The New Global MPI 2018: Aligning with the Sustainable Development Goals
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Early in 2018, the United Nations Development Program’s Human Development Report Office (HDRO) and the Oxford Poverty and Human Development Initiative (OPHI) agreed to adjust and unify their methodologies on poverty measurement and consider indicator improvements, in order to better monitor the Sustainable Development Goals (SDGs). This paper sets out the specifications of a joint global Multidimensional Poverty Index first published in 2018, which is an internationally comparable measure of acute poverty that captures the multiple deprivations poor people experience with respect to health, education and living standards. It builds on the original MPI launched in 2010, and an innovative MPI launched in 2014. The best features of both of these are subsumed in the joint global MPI 2018, which also reflects new data possibilities to better align the global MPI to the Sustainable Development Goals. Because the objective of revising the MPI to create a more credible and legitimate measure of multidimensional poverty that enables comparisons across countries using existing data was challenging to realize, the paper first sets out five key principles for a global poverty measure related to data coverage, communicability, comparability, disaggregation, and robustness. Drawing on expert interventions, a global consultation, empirical trials, and these principles, the paper then explains conceptually the motivation and nature of adjustments that were made to five of the ten included indicators. It also recognizes desirable changes that could not be made due to data constraints – for example including data on the environment, work, and security, or on intrahousehold inequalities. And it identifies key issues for future research related to household composition and the use of land and livestock variables.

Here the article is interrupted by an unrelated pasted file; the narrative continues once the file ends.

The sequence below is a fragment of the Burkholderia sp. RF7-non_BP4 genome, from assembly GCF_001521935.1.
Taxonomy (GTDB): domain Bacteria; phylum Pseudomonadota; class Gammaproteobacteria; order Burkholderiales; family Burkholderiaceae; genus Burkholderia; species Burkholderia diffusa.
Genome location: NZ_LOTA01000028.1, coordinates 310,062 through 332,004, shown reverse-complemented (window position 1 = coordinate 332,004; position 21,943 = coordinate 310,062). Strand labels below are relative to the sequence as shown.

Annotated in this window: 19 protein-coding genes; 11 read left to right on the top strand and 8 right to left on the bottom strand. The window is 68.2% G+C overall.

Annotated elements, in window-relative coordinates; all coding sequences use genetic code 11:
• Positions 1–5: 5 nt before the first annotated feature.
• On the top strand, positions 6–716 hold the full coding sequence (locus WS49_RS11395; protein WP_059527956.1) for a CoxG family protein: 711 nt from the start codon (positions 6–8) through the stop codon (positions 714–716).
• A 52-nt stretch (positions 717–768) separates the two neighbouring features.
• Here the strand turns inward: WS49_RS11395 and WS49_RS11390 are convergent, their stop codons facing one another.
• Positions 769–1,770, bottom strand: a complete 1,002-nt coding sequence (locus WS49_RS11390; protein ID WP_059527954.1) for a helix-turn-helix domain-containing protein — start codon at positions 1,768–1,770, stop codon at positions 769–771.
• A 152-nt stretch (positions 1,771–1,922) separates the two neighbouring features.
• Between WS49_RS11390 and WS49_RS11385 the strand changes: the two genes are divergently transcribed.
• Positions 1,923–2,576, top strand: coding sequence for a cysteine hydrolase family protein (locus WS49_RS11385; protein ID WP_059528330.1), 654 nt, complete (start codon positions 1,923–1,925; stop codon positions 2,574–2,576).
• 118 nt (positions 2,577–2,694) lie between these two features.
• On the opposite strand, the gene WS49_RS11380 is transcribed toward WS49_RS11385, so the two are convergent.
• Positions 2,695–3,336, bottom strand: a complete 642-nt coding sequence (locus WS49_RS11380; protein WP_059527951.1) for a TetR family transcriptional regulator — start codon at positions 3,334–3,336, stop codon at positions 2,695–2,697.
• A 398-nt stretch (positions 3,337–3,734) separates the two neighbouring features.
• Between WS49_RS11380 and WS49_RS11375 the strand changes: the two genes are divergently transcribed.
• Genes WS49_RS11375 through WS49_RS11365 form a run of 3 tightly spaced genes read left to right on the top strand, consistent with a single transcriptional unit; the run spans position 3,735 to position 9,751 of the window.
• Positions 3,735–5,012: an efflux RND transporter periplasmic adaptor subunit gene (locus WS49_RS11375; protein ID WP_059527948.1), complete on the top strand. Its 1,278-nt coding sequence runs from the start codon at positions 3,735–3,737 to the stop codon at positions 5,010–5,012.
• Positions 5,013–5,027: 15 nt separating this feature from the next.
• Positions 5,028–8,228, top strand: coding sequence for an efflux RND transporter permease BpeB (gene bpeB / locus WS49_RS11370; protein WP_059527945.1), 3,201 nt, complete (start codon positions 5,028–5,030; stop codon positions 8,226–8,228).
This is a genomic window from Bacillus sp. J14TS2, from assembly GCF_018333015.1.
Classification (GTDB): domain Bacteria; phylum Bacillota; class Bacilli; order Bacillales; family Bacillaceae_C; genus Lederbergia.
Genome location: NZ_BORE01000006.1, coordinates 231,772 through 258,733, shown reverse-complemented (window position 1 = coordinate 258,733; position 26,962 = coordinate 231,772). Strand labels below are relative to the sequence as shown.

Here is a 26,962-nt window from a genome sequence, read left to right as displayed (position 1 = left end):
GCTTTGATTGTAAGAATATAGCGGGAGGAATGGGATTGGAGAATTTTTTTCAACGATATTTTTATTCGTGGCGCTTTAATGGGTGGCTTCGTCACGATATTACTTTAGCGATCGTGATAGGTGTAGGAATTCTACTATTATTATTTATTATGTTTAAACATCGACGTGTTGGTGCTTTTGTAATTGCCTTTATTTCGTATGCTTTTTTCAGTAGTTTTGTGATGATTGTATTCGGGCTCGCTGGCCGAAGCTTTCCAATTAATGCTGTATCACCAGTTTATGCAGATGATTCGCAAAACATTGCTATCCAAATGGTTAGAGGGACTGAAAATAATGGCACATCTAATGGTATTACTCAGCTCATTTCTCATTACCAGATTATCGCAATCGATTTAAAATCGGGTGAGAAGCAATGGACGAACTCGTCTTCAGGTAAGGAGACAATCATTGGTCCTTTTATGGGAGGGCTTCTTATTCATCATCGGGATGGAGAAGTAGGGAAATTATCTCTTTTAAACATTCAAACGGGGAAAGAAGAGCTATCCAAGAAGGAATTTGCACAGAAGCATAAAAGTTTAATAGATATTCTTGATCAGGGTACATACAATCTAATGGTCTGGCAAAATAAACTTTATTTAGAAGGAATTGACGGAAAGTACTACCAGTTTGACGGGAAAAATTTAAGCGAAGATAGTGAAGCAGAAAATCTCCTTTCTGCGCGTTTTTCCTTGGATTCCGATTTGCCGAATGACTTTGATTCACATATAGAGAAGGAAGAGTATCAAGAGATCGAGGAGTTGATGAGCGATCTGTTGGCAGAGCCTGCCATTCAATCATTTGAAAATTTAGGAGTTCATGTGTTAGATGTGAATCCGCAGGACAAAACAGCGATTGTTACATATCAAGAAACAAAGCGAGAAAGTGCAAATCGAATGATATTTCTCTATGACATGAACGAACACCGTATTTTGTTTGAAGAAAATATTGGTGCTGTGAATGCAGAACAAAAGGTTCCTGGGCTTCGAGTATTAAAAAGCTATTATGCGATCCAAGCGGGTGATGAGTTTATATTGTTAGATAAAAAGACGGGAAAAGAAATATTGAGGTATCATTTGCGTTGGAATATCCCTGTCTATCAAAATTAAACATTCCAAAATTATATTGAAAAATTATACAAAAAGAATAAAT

CitationAlkire, S. and Jahan, S. (2018). ‘The new global MPI 2018: Aligning with the Sustainable Development Goals’, OPHI Working Paper 121, University of Oxford
Rights holderOxford Poverty & Human Development Initiative
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